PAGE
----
The Liberal team that legalized, regulated and taxed cannabis in Canada is back, this time with a minority mandate that will require support from other parties to govern effectively.
Weed was barely an issue in the 2019 federal election campaign, with most of the major political parties offering little or nothing in the way of cannabis-related policies less than a year after legalization.
Now that the Liberals are back in Ottawa, a Liberal political strategist and cannabis consultant says Canadian cannabis users shouldn't expect much change to existing policy at the federal level.
"I wouldn't expect any drastic or radical changes to the regulatory framework anytime in the next couple of years... There's no political pressure for it," said Omar Khan, the national cannabis sector lead with Hill+Knowlton Strategies, who has worked for the Liberals at both the federal and provincial levels.
Khan believes Canada's cannabis industry needs to get organized and speak with a single voice if it wants to convince the Liberals to make changes that could benefit the sector, such as creating an industry-wide economic development strategy.
"I think (the Liberal government) will tinker around the edges, particularly as it pertains to various public-health issues, but unless they're pushed, unless the industry can show them a political, on top of policy, rationale for doing something big or bold, no government is going to go out on a limb for an industry that is not willing to go out on a limb for itself," said Khan.
Alanna Sokic, a senior consultant with Global Public Affairs who works with cannabis companies, agrees it's unlikely that weed will be a top policy priority for the re-elected Liberals.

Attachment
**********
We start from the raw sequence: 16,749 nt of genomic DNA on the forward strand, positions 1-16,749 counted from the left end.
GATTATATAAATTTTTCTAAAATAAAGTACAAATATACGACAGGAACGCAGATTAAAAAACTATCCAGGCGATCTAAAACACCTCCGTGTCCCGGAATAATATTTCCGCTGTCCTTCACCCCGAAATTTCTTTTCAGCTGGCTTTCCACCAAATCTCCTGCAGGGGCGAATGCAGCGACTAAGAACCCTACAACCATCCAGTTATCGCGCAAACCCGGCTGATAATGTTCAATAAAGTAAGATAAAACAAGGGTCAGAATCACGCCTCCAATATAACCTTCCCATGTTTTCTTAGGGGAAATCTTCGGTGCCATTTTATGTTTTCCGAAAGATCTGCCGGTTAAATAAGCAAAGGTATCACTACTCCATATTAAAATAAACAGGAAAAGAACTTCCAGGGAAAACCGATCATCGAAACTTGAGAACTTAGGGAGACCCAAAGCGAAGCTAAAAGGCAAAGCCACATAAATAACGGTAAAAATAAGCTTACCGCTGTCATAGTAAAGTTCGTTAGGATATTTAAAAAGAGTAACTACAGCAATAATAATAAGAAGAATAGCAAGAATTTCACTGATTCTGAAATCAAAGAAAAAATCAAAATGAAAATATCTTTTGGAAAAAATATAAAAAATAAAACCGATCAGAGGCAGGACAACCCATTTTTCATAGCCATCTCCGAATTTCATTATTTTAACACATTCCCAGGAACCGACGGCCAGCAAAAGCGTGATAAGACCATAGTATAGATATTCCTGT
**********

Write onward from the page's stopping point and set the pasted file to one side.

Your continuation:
"They have much more pressing concerns, like the Trans Mountain Pipeline and engaging the west in a much more conciliatory and compromising way, and cannabis is not part of that equation," she said.
But the minority Liberal government will likely partner with the NDP to advance its parliamentary agenda, Sokic notes. Since the NDP's election platform called for the complete expungement of criminal records for cannabis possession — a step further than the Liberals' expedited pardons program — Sokic said she wouldn't be surprised if the issue pops up again.
"I would also say that, given that one of the major issues of this election was the climate emergency and the climate crisis, there may also be a focus on, how can we make the cannabis industry more sustainable," Sokic said.
No one knows how long this minority government might last, but the federal Cannabis Act requires the government to launch a formal review of certain aspects of legalization as of Oct. 17, 2021. Ottawa will have to analyze the impacts of legalization on public health (especially on young people), and on Indigenous people and communities. The review must also cover the impact of home cultivation.
"Politics is about spending and accumulating political capital, and currently the industry doesn't have much political capital to spend," said Khan.
"So my advice to them is, spend the next two years trying to figure out ways to accumulate that capital, and then spend it strategically moving into that (three-year) review."
New on The Leaf
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- 'Yellow flags': One of the architects of legalization in Canada says she's worried about the health impacts of vaping in light of an ongoing public-health crisis.
Elsewhere on the Weed Wide Web
- Nowhere to buy in Nunavut: The northern territory remains the only Canadian jurisdiction without a single cannabis storefront, only online sales.
- Cannabis sovereignty in Saskatchewan: Zagime Anishinabek First Nation has created its own cannabis laws and launched its own store.
- Buyer beware: Americans who buy CBD products online are entering a murky world, reports Bloomberg.